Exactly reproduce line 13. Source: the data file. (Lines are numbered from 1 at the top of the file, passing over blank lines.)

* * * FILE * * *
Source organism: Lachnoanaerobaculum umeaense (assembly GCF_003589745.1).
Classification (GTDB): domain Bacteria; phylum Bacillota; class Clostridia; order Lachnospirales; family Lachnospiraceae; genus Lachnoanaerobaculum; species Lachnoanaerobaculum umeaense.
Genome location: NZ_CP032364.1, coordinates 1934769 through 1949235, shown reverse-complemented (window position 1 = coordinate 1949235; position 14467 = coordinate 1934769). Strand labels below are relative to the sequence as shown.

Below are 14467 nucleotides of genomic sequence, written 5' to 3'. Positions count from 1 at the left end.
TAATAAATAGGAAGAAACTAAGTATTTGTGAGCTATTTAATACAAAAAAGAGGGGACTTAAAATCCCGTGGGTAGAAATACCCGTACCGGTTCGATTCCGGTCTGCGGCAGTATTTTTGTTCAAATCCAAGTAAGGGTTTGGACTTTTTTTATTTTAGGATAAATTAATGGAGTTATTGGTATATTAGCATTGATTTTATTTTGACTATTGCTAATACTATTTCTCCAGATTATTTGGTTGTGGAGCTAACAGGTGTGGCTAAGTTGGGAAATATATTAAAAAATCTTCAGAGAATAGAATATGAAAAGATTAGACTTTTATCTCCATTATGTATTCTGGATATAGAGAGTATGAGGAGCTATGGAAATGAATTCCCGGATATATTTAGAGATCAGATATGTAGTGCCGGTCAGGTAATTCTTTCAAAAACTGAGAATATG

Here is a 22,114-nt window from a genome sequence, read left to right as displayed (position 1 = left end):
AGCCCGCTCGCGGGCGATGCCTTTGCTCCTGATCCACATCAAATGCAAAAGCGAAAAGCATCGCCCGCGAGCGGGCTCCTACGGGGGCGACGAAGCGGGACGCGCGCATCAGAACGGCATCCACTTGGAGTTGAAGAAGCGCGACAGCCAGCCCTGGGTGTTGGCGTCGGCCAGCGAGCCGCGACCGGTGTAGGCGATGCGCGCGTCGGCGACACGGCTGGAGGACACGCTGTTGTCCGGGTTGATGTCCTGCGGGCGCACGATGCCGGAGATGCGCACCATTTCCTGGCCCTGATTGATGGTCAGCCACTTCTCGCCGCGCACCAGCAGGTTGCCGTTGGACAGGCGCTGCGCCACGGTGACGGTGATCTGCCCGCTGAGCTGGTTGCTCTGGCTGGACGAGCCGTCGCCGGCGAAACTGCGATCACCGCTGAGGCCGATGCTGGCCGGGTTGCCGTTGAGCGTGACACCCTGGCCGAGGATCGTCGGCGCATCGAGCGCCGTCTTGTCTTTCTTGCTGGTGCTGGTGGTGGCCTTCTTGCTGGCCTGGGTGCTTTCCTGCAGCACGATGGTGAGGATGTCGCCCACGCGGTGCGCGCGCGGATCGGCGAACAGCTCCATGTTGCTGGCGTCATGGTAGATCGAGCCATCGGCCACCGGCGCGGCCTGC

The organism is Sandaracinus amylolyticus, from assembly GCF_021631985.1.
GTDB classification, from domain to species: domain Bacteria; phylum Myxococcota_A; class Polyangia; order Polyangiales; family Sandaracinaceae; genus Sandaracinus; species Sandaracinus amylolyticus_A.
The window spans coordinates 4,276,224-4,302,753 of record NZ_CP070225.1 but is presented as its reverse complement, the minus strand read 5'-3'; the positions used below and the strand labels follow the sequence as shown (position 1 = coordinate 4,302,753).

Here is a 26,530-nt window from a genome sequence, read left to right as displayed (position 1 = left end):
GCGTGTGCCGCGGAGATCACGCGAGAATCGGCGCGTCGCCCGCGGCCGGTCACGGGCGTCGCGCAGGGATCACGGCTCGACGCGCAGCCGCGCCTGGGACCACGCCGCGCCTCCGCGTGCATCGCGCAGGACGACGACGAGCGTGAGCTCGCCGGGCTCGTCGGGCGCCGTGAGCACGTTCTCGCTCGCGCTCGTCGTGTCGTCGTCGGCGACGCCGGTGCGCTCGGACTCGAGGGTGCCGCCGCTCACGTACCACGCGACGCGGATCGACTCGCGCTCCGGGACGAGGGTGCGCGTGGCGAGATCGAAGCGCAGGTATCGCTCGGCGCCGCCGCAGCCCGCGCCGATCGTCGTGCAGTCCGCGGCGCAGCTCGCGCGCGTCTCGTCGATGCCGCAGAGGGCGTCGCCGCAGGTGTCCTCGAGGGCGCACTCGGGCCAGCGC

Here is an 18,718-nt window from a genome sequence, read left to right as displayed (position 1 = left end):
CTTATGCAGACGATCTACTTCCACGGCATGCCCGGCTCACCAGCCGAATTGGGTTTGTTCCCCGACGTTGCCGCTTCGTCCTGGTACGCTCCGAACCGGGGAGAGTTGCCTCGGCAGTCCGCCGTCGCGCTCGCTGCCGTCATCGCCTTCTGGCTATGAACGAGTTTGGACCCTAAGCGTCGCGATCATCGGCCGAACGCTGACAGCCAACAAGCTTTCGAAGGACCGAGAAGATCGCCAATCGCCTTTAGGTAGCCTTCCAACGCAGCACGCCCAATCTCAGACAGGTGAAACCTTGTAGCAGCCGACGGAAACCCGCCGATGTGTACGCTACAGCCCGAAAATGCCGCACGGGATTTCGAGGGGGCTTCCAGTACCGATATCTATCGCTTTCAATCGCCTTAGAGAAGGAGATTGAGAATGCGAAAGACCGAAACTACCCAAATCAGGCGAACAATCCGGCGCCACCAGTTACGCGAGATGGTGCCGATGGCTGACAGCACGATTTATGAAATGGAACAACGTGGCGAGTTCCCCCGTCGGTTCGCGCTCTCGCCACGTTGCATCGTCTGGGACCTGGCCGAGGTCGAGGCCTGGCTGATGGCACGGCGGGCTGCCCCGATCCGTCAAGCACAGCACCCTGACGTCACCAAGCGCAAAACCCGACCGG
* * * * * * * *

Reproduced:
Here is an 18,718-nt window from a genome sequence, read left to right as displayed (position 1 = left end):